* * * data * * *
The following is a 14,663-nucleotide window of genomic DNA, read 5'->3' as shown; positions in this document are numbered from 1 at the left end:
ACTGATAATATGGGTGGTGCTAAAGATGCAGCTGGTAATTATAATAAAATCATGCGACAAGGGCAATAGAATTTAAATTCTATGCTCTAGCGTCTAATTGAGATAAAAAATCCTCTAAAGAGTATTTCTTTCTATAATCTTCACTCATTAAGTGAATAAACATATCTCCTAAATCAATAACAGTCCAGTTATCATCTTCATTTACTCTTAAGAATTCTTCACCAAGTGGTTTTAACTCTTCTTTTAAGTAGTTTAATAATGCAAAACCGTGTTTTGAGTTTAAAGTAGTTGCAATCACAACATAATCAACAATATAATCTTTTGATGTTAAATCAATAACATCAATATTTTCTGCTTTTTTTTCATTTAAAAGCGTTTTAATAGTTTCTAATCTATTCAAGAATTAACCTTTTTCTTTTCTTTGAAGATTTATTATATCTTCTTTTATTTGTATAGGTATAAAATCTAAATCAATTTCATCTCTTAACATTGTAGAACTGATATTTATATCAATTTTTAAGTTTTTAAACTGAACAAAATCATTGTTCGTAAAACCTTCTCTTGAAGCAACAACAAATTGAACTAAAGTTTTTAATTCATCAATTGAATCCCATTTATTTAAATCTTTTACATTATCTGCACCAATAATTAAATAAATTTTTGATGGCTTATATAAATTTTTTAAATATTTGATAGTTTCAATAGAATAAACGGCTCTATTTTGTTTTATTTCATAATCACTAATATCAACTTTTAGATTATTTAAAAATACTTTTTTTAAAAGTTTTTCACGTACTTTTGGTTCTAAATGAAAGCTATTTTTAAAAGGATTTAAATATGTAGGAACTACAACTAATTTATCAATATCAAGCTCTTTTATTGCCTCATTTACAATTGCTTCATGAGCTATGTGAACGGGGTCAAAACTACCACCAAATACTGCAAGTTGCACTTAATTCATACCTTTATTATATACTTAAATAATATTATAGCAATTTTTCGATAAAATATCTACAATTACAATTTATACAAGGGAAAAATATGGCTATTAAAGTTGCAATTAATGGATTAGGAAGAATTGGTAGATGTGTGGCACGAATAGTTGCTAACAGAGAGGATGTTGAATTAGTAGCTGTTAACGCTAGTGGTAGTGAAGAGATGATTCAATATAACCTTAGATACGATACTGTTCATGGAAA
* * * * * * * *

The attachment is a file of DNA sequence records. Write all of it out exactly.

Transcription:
The following is a 14,663-nucleotide window of genomic DNA, read 5'->3' as shown; positions in this document are numbered from 1 at the left end:
ACTGATAATATGGGTGGTGCTAAAGATGCAGCTGGTAATTATAATAAAATCATGCGACAAGGGCAATAGAATTTAAATTCTATGCTCTAGCGTCTAATTGAGATAAAAAATCCTCTAAAGAGTATTTCTTTCTATAATCTTCACTCATTAAGTGAATAAACATATCTCCTAAATCAATAACAGTCCAGTTATCATCTTCATTTACTCTTAAGAATTCTTCACCAAGTGGTTTTAACTCTTCTTTTAAGTAGTTTAATAATGCAAAACCGTGTTTTGAGTTTAAAGTAGTTGCAATCACAACATAATCAACAATATAATCTTTTGATGTTAAATCAATAACATCAATATTTTCTGCTTTTTTTTCATTTAAAAGCGTTTTAATAGTTTCTAATCTATTCAAGAATTAACCTTTTTCTTTTCTTTGAAGATTTATTATATCTTCTTTTATTTGTATAGGTATAAAATCTAAATCAATTTCATCTCTTAACATTGTAGAACTGATATTTATATCAATTTTTAAGTTTTTAAACTGAACAAAATCATTGTTCGTAAAACCTTCTCTTGAAGCAACAACAAATTGAACTAAAGTTTTTAATTCATCAATTGAATCCCATTTATTTAAATCTTTTACATTATCTGCACCAATAATTAAATAAATTTTTGATGGCTTATATAAATTTTTTAAATATTTGATAGTTTCAATAGAATAAACGGCTCTATTTTGTTTTATTTCATAATCACTAATATCAACTTTTAGATTATTTAAAAATACTTTTTTTAAAAGTTTTTCACGTACTTTTGGTTCTAAATGAAAGCTATTTTTAAAAGGATTTAAATATGTAGGAACTACAACTAATTTATCAATATCAAGCTCTTTTATTGCCTCATTTACAATTGCTTCATGAGCTATGTGAACGGGGTCAAAACTACCACCAAATACTGCAAGTTGCACTTAATTCATACCTTTATTATATACTTAAATAATATTATAGCAATTTTTCGATAAAATATCTACAATTACAATTTATACAAGGGAAAAATATGGCTATTAAAGTTGCAATTAATGGATTAGGAAGAATTGGTAGATGTGTGGCACGAATAGTTGCTAACAGAGAGGATGTTGAATTAGTAGCTGTTAACGCTAGTGGTAGTGAAGAGATGATTCAATATAACCTTAGATACGATACTGTTCATGGAAA